High in iron and calcium, this sweetener offers health benefits while bestowing a sweet and tangy flavor. Blackstrap molasses has less sugar and a higher nutrient content than basic molasses. It can be substituted for molasses in most recipes. But it is slightly more bitter, so taste-test as you use it.
The carbohydrates and iron in blackstrap molasses provide an energy boost. Just two teaspoons provide 13 percent of your daily requirement of iron and almost 12 percent of calcium. Iron carries oxygen through our bodies, and calcium supports heart and nerve health, bone strength and blood clotting. Blackstrap molasses also offers magnesium, potassium, copper and manganese.
Although blackstrap molasses has a similar calorie count and sugar content to white sugar, its glycemic load is lower. This means diabetics can consume it more safely.
Using blackstrap molasses:
1. It’s the season for gingerbread. Try adding it to other baked goods, too.
2. Stir into a bowl of oatmeal. This can be an easy way to ensure children get calcium and iron without fighting over how much broccoli to eat. (Still serve the broccoli, of course!)
3. Add to baked beans for a tangy flavor.
4. Baste a turkey with molasses to give it a warm color and a richer taste.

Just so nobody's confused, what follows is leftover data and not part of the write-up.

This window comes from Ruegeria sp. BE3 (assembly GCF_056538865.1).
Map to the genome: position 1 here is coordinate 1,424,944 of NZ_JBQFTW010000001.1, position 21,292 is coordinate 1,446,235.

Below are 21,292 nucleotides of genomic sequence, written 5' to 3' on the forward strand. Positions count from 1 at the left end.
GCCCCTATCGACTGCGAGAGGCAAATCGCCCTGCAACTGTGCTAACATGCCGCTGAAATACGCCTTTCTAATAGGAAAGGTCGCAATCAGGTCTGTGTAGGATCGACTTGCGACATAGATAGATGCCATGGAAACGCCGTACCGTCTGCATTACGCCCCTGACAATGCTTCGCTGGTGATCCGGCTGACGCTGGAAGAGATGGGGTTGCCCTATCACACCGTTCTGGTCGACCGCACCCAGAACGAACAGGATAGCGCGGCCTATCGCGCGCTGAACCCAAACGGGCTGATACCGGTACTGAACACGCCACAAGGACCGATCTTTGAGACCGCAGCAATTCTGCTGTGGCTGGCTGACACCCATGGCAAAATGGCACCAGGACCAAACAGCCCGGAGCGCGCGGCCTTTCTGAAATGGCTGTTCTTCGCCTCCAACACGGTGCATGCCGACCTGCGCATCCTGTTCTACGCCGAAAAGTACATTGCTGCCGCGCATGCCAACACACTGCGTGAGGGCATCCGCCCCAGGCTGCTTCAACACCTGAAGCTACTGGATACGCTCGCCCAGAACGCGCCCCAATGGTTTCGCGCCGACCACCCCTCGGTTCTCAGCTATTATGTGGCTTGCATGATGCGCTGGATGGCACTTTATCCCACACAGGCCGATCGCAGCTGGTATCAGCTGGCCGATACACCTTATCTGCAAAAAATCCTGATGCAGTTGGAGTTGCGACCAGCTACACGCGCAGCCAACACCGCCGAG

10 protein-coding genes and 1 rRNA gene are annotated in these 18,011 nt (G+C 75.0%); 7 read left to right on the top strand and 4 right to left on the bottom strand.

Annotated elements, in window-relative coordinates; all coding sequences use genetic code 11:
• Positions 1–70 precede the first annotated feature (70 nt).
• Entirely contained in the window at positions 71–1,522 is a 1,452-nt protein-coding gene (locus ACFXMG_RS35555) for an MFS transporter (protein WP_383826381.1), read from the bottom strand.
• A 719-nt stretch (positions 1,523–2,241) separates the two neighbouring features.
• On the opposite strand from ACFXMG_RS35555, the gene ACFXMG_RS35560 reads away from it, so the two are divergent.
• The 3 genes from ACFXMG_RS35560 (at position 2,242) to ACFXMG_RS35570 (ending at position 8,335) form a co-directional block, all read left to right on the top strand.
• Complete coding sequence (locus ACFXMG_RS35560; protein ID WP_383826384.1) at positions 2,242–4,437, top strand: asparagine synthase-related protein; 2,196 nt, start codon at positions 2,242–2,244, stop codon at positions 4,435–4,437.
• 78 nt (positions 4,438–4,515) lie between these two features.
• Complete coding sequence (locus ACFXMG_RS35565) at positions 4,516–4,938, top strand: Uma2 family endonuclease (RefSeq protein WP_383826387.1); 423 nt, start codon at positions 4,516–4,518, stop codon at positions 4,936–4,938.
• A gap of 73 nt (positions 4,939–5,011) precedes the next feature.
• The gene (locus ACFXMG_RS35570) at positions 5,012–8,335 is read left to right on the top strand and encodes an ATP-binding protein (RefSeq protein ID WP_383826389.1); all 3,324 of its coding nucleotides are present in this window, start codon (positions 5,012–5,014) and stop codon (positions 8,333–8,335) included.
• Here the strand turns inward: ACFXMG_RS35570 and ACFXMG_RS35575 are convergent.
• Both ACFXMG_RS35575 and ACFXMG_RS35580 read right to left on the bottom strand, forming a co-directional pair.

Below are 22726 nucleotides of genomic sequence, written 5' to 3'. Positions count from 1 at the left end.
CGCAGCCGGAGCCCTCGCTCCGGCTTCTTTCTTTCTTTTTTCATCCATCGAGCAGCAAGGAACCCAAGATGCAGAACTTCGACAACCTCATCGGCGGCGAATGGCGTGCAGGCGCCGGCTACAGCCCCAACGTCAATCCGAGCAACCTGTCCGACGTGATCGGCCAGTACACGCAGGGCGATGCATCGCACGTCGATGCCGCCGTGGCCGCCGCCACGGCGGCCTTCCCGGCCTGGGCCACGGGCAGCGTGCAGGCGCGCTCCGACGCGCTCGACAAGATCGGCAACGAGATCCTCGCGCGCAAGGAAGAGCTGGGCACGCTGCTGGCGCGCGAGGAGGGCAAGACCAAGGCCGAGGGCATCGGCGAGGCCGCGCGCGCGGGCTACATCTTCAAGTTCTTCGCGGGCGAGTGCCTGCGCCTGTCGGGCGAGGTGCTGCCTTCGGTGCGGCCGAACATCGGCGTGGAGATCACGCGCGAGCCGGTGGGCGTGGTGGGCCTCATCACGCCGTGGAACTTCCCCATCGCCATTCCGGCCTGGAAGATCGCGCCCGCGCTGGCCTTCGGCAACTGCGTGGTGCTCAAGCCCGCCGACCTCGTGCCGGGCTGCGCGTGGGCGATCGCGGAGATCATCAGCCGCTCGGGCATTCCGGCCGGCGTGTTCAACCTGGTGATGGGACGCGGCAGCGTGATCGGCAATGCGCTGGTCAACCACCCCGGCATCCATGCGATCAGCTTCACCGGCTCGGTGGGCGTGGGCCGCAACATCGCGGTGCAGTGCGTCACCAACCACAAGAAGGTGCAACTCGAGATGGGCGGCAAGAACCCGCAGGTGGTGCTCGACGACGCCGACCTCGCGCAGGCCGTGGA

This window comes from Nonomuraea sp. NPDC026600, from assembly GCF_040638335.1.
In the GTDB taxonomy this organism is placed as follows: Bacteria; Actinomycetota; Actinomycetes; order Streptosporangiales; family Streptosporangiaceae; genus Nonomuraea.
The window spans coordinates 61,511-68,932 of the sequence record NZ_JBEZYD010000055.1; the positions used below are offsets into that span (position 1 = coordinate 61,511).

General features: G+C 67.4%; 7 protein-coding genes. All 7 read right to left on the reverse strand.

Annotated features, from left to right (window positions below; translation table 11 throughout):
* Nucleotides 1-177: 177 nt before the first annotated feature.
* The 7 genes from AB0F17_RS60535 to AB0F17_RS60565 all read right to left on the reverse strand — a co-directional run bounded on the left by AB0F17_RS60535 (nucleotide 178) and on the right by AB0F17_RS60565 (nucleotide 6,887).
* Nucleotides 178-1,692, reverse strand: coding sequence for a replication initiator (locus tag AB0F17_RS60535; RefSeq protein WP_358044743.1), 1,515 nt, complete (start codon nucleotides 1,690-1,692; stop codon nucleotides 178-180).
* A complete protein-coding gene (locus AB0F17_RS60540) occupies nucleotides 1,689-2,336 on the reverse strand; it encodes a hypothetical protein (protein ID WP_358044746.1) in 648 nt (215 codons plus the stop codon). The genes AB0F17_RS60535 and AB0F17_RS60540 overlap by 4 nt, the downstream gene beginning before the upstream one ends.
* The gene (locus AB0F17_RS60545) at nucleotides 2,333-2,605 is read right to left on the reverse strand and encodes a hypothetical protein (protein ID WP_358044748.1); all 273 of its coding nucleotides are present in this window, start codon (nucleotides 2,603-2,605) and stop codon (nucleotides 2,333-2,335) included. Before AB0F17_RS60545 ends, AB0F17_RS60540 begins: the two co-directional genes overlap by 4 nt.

5. Rub on chicken before baking for a crispy crust.
6. Iced molasses: In a glass, cover a tablespoon of blackstrap molasses with hot water to dissolve. Add ice and fill your glass with milk.
Grade B Pure Maple Syrup
Maple syrup has a higher sugar content and a lower mineral content than blackstrap molasses, but its sweet taste is more universal.
Two teaspoons of maple syrup provide 22 percent of your daily requirement of manganese, a mineral essential for survival. Manganese is shown to build strong bones, keep our blood healthy and support antioxidant work. The zinc in maple syrup supports our immunity and heart.
A majority of shoppers purchase grade A maple syrup because it most resembles the highly processed versions made with corn syrup. Grade B is usually produced later in the season, tends to have a richer flavor, pours a bit thicker and is more nutrient-dense. In other words, B is a better choice.
Using maple syrup:
1. Replace a cup of white sugar in recipes with a third-cup to a half-cup of maple syrup and reduce the recipe’s liquid measurement by a quarter-cup.
2. Mix into a bowl of oatmeal, millet or quinoa for breakfast.
3. Add to yogurt and fruit.
4. Toast your own granola with olive oil and maple syrup.
5. Drizzle on roasted sweet potatoes and squash.
6. Combine with soy sauce and orange juice for a delicious chicken marinade.
Casey Seidenberg is co-founder of Nourish Schools, a Washington, D.C.-based nutrition education company.